Few people rob to support a booze habit.
Before the first opium ban, addicts could & did support a normal or even successful lifestyle.
Just end the war on drugs. Make it all legal.

Jul. 07 2014 11:27 AM
gene from NYC

I tried heroin once. And it was so thrillingly _good_, that I remember thinking,

"O.M.G., I'd better never, ever do this again in my entire life. Because if I do--then that's all my life will be about."

I've been there (or almost), and those who dismiss the very concept of addiction are full of it, imo.

Jul. 07 2014 11:13 AM
Truth & Beauty from Brooklyn

I disagree with your guest's assessment of why young people use drugs. Most of them start as a means of rebellion against parental and school authority and/or just to get high. Some of them try heroin or other opiates once, don't like the effects and don't use again. Some are genetically prone to habituation to opiates and have a great deal of difficulty stopping use after the first two or three times. Only the rare teenager begins using because s/he is in emotional or psychic pain, although some may continue for that reason.

The people who have the most difficulty stopping their use of opiates and any other physiologically habituating substance (meth, alcohol, etc.) are generally those with this genetic predisposition toward habituation. As with any drug or medication, effects differ among different individuals, and whether a person is going to be able to kick this habit is based on physiological and psychological factors.

To the mother who called in about her son: He may be a criminal due to activities he engaged in in an attempt to purchase illegal drugs to satisfy his habit, but I'm certain that if he ever gets the treatment he needs - possibly methadone, at this point - he may have a chance to revert back to his pre-drug-use self. He'll require therapy and monitoring for most of the rest of his life, but there is an opportunity to rehabilitate him, if you want to pursue it. You, however, must go to support groups, as well, to learn how not to inadvertently enable his drug use, but only to support his ongoing treatment and re-integration into society.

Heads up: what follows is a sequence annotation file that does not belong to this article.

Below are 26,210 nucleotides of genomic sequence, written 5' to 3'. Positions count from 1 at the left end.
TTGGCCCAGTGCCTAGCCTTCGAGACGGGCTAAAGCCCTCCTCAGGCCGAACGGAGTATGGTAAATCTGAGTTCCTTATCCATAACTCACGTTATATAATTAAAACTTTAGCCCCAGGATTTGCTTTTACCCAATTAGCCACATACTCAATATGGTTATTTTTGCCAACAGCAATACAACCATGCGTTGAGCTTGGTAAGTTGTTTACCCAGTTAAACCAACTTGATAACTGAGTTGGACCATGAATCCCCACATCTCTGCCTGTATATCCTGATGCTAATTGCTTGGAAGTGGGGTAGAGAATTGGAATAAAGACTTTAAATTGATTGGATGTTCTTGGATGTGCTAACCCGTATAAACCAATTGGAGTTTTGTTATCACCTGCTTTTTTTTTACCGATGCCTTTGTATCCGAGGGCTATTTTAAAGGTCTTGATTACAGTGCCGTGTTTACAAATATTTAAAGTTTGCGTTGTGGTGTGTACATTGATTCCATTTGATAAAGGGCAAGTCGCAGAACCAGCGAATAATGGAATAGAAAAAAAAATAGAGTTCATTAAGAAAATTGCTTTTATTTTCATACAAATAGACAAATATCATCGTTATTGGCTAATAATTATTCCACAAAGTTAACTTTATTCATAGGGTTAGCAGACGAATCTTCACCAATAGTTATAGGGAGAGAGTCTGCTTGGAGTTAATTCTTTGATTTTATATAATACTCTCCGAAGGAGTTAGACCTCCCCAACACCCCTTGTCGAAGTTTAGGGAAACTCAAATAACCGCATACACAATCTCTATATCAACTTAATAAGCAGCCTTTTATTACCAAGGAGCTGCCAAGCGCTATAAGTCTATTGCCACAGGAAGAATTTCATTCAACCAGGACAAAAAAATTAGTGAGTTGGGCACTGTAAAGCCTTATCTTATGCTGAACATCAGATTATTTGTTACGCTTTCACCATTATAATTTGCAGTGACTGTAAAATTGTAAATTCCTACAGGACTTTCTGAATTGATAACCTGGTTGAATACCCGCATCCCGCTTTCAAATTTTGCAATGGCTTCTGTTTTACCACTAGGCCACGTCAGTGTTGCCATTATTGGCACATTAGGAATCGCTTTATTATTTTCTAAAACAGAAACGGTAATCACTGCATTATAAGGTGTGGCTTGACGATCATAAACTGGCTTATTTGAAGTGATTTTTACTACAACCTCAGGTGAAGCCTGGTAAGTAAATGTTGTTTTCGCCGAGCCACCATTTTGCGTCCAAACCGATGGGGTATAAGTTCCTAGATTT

Jul. 07 2014 11:10 AM
fuva from harlemworld

@its_me23 from NJ: Word. As usual.

Jul. 07 2014 11:03 AM
Mr. Bad from NYC

There is no "addiction" disease, it's not defensible in any logical way and there is no scientific basis for the disease model. Full stop.

Jul. 07 2014 11:01 AM

About the mother whose son has been through all sorts of treatment programs and is still needing to support his habit by doing terrible things. How about having a doctor prescribe what he needs for his chronic health issue rather than having him turn to the street?

Doesn't Switzerland have a program to supply herion to addicts so that they are capable of holding jobs and becoming contributing members of society?

Jul. 07 2014 10:58 AM
john from office

The sellers of these poisons are the problem. They have no souls.

Jul. 07 2014 10:57 AM
David from the North East Bronx from Bronx

To the self-medicating caller, your self-medication is putting billons of dollars in the pockets of the Taliban and other violent terrorist/gangs around the world who are responsible fro destroying the lives of millions